The History of Cairns
Captain James Cook journeyed up the North Queensland coast on his first Voyage of Discovery in 1770, aboard the HM Bark Endeavour, arriving on Trinity Sunday and naming the area Trinity Bay.
The journey was not a pleasant one as the Great Barrier Reef is one of the most difficult waterways to navigate in the world. Captain Cook was the first known European to visit the site where today's city of Cairns is located.
The tropical far north is a rugged area which proved difficult for exploring. Aboriginal tribes had over thousands of years learnt to survive the harsh environment that white settlers found so inhospitable.
One hundred years later white settlement took a firm hold in the region. This can be largely credited to the severe cyclones and wet seasons, treacherous reefs, impenetrable vegetation, disease and dangerous animals.
The discovery of gold by the early explorers began this development. Cairns was officially founded in 1876 as a frontier town to support the gold rush. The city took its name from the State Governor of the day, Sir William Cairns.
The initial site for Cairns was a sandy bank lined with dense rainforest and mangroves. Cairns looked like it was about to pass into obscurity until it was chosen as a starting point for a railway line that serviced the Atherton Tableland.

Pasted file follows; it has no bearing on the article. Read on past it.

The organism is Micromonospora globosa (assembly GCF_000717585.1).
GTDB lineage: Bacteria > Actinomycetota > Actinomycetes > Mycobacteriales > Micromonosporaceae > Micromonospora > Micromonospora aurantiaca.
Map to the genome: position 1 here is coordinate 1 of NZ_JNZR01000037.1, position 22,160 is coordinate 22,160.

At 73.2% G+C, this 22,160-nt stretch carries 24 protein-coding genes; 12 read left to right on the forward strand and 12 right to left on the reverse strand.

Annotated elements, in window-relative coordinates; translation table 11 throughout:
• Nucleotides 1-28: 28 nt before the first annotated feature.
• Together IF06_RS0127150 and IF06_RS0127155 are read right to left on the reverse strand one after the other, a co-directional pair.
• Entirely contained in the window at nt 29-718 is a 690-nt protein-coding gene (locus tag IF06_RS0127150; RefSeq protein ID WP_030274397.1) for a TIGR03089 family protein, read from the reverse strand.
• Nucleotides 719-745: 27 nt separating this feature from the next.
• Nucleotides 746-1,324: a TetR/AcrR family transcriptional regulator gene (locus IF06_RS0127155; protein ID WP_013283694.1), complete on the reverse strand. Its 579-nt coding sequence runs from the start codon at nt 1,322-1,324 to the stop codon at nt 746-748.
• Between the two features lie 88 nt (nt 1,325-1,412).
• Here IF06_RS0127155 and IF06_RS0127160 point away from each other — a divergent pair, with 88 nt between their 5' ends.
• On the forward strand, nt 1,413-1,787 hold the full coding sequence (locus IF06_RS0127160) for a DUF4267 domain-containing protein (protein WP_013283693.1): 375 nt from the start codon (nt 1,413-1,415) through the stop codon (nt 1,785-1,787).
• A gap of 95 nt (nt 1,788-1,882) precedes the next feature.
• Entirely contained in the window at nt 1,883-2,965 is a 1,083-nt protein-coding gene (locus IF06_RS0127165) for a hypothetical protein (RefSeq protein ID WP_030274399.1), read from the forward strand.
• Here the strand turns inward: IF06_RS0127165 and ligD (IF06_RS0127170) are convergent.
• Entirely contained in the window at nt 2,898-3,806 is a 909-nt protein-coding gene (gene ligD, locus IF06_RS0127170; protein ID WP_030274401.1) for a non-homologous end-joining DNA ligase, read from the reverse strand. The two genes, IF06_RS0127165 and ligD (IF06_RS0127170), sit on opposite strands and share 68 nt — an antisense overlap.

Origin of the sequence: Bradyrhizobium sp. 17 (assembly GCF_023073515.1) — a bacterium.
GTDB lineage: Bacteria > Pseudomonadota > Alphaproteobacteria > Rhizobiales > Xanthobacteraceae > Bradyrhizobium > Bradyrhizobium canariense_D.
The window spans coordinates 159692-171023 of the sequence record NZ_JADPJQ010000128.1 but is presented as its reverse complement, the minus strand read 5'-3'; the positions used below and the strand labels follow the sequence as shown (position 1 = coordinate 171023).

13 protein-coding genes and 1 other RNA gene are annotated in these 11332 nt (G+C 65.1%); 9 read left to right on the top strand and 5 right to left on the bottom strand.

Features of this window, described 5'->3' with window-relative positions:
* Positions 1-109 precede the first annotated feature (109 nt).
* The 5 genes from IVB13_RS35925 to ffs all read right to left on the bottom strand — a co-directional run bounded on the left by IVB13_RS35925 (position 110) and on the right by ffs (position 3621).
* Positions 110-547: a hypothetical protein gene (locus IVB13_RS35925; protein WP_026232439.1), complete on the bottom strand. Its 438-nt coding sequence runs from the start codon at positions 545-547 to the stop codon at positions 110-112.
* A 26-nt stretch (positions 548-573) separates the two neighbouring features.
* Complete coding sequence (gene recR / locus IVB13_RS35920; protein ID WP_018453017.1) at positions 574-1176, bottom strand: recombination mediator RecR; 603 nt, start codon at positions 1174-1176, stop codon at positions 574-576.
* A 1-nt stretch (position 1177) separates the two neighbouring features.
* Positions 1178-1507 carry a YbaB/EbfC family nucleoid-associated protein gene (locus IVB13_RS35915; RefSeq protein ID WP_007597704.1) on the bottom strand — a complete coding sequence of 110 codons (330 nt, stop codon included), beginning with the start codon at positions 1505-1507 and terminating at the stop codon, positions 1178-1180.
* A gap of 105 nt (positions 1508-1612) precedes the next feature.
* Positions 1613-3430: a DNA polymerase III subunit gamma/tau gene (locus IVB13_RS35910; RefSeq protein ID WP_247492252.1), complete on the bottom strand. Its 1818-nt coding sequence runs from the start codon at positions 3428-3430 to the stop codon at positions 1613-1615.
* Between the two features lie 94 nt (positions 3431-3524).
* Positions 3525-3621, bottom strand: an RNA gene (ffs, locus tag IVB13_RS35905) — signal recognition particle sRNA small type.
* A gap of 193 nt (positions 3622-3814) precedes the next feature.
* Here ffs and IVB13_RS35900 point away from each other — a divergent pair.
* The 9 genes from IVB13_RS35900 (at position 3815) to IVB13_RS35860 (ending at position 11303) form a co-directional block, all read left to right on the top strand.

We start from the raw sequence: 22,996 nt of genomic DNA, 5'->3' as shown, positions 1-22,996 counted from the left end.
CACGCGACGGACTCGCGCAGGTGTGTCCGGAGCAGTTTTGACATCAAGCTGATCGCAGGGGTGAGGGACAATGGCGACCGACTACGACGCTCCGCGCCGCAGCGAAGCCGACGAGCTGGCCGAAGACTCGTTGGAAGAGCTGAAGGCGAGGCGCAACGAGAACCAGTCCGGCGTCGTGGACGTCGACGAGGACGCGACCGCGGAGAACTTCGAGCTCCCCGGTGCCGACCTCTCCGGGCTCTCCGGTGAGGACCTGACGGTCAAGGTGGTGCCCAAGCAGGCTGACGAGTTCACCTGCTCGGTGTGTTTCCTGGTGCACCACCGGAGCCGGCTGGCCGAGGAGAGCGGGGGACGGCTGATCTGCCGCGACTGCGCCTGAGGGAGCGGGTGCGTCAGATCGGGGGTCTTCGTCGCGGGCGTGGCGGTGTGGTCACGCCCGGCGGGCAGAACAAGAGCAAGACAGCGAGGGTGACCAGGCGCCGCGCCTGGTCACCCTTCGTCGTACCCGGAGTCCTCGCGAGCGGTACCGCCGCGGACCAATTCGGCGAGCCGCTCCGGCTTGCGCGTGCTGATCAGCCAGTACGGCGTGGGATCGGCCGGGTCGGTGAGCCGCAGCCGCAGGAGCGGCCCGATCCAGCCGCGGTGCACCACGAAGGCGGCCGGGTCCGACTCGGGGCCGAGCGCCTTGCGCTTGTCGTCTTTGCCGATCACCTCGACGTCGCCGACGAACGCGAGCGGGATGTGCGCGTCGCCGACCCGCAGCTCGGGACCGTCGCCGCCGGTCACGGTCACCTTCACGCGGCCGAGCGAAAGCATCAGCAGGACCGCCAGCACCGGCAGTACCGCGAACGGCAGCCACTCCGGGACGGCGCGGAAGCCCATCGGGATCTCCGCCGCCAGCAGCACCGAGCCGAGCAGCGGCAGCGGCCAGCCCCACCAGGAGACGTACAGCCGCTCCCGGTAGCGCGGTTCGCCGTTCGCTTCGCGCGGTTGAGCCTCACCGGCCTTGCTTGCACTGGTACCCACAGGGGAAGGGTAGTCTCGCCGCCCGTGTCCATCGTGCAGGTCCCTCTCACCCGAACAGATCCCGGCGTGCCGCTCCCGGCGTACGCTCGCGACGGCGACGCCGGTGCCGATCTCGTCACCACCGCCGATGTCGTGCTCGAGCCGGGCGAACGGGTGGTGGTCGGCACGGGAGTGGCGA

It provided a transport route for tin and timber to shipped to southern ports.
The gold rush ultimately began to die out and the people of North Queensland began to look for other ways to make a living.
The flat coastal lands became major sugar cane plantations. Cairns continued to thrive with fishing and pearling becoming large industries.
During World War II North Queensland played its own part. The allied forces had troops stationed throughout the region and served as a supply centre for the Pacific Fleet. There was concern that following the fall of Singapore it would be only a matter of time before the Japanese would invade Australia shores.
Post war North Queensland continued to develop and became a popular holiday destination for other Australians. Appreciation and awareness of the Great Barrier Reef sparked tourism growth both domestically and internationally.
In 1984 with the arrival of the international airport, major tourism boom began which transformed Cainrs from a sleepy regional town to the thriving city of today.